PHOENIX – The conclusion of Phoenix Rising FC’s recent match versus San Diego Loyal SC produced the strangest 20 minutes of play most soccer fans will ever likely see, and the match result (a 3-2 Rising loss) shook the United Soccer League Championship playoff picture.
The bizarre run of play on Saturday night started in the 79th minute when two San Diego defenders accidentally collided with their own goalkeeper, Jon Kempin, who was then subbed off with an apparent injury to the groin area. It ended 20 action-packed minutes later, with Phoenix Rising players and fans shaking their heads in disbelief, wondering what just happened.
During the tumultuous 20-minute span, spectators saw two goals disallowed, a bizarre drop-ball restart, a glaring error by San Diego’s backup goalkeeper, one legitimate goal scored, 10 minutes of time added on and a red card ejection.
The drama continued after the final whistle, with a San Diego Loyal team photographer allegedly getting into a heated exchange with Rising fans.
The referees capped the strange night off in a most unusual way – by sending a hand-written note to reporters explaining the referees’ odd decision on the most controversial play of the game.
It occurred immediately after the Kempin injury and replacement by backup goalkeeper Jake Fenlason.
Down 3-1 in the 83rd minute, Phoenix took a free kick near midfield which inadvertently struck the referee and fell to a Rising player.
Phoenix then moved the ball down the right flank and, 15 seconds after the free kick, Rising forward Rufat Dadashaov headed home a cross by Joey Calistri to make the score 3-2, apparently.
Dadashov’s header crossed San Diego’s goal line by a scant 2 feet, never touched the back of the net and was immediately cleared by a Loyal defender. The referee signaled that a Rising goal had been scored.
In the Casino Arizona Field supporters section, fans popped canisters of red smoke. The chanting, singing and drumming in the south end reached a crescendo.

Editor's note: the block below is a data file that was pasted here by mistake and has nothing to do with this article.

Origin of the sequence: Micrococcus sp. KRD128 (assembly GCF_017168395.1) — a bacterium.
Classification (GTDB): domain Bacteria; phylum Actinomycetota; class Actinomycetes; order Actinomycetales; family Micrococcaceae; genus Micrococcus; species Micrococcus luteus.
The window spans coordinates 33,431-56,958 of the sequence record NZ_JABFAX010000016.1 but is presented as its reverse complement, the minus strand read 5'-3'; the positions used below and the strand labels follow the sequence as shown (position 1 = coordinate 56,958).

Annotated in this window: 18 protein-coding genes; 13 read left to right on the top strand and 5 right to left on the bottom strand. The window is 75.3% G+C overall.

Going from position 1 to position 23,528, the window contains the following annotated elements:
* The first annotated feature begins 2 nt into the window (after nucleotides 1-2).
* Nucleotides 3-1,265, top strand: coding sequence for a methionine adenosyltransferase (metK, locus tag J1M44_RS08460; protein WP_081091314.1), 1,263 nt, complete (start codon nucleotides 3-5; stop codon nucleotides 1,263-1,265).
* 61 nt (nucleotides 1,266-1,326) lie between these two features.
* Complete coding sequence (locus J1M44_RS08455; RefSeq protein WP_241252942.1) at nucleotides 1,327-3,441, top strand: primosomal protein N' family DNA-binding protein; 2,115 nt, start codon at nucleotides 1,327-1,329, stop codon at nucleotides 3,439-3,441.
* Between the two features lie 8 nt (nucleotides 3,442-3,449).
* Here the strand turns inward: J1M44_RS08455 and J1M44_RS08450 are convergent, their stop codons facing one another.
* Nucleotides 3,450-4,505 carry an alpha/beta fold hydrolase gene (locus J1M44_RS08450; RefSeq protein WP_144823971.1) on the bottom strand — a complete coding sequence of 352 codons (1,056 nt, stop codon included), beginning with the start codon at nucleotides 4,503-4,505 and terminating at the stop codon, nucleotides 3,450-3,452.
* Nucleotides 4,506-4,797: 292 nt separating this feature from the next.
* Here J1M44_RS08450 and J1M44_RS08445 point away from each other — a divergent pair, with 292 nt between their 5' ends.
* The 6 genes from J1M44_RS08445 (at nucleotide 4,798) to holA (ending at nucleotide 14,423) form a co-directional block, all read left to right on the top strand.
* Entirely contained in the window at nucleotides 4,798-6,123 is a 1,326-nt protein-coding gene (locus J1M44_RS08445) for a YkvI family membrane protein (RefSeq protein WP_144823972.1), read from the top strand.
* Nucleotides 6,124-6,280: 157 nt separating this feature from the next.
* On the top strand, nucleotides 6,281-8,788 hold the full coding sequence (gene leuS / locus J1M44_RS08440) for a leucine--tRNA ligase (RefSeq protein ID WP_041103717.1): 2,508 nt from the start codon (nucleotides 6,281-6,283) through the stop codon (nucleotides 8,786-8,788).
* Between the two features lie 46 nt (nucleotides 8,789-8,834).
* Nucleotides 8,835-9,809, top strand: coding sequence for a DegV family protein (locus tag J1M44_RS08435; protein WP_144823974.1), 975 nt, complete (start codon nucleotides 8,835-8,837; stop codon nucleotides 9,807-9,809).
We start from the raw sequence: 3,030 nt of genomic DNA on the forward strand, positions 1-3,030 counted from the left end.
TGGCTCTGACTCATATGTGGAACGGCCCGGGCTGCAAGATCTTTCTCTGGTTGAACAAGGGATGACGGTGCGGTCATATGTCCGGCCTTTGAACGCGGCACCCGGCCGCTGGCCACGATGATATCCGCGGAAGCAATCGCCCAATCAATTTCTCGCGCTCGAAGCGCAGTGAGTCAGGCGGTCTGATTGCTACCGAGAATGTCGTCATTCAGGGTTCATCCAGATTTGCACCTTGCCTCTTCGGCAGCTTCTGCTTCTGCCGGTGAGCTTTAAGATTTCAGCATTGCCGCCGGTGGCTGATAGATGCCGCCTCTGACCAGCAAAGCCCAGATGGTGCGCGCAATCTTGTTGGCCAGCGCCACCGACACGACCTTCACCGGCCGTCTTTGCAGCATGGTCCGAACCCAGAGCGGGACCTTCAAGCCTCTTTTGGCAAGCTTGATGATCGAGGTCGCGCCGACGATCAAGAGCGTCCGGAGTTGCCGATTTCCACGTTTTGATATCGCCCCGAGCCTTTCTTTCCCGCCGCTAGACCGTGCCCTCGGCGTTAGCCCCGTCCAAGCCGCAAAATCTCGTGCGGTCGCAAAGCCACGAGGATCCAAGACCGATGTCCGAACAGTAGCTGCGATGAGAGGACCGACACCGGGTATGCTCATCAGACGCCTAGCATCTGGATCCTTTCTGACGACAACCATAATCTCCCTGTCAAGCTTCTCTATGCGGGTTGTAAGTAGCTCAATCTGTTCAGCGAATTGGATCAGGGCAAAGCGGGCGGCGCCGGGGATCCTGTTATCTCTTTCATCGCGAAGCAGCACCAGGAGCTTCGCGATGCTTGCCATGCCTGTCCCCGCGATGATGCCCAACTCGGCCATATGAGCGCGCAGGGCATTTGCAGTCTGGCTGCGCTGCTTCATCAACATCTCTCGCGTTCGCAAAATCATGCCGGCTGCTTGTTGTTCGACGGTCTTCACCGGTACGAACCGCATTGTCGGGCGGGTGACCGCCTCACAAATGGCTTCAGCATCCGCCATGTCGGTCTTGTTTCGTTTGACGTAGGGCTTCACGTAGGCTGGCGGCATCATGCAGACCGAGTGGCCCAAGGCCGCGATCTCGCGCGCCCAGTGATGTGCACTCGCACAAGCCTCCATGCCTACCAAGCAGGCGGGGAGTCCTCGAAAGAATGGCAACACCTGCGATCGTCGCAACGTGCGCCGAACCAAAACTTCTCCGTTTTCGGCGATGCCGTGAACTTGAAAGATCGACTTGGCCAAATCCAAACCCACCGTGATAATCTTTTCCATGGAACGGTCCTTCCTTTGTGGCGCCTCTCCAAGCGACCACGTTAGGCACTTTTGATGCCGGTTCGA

The Rising players quickly celebrated the goal and then scrambled back to their side of the field to restart play – hoping to score a critical third, equalizing goal before time ran out.
Inexplicably, the referee then grabbed the ball, placed it down near the edge of the center circle and restarted play. No goal.
Most of the 1,000 fans in attendance could not comprehend what happened, and the rationale for the referee’s decision did not become clear until well after the final whistle blew.
Many thought the referee had disallowed the goal because he judged the ball had not completely crossed San Diego’s goal line – but that judgment would have been in error, and the fans knew it.
Video replay confirmed the ball clearly crossed the goal line before the Loyal defender got a foot to it.
Shouts of “There’s no way!” and “You gotta be kidding me!” filled the night air.
Play continued. Five minutes later, San Diego’s replacement goalkeeper Fenlason flapped at a Santi Moar cross and Rising forward Junior Flemmings headed home to make the score 3-2.
The fans’ shouts then turned to “We got robbed!” and “It should be 3-3!”
Still down a goal, Phoenix pressed hard for an equalizer that never came.
San Diego’s Grant Stoneman was sent off, seven minutes into stoppage time in the 97th minute after receiving a second yellow card for a foul on Flemmings.
When the final whistle blew after 10 minutes of stoppage time, several Loyal players dropped to the turf exhausted and relieved to have held on for the win.
The 3-2 victory kept the Loyal’s thin playoff hopes alive, catapulting them from fourth place to second in the USL Championship’s Group B standings. It also capped a remarkable month-long turnaround for San Diego.
On August 22, the Loyal languished in fourth place in Group B, seven points adrift of first place Phoenix. Hardly anyone outside San Diego expected the club to factor in the late-season USLC playoff chase.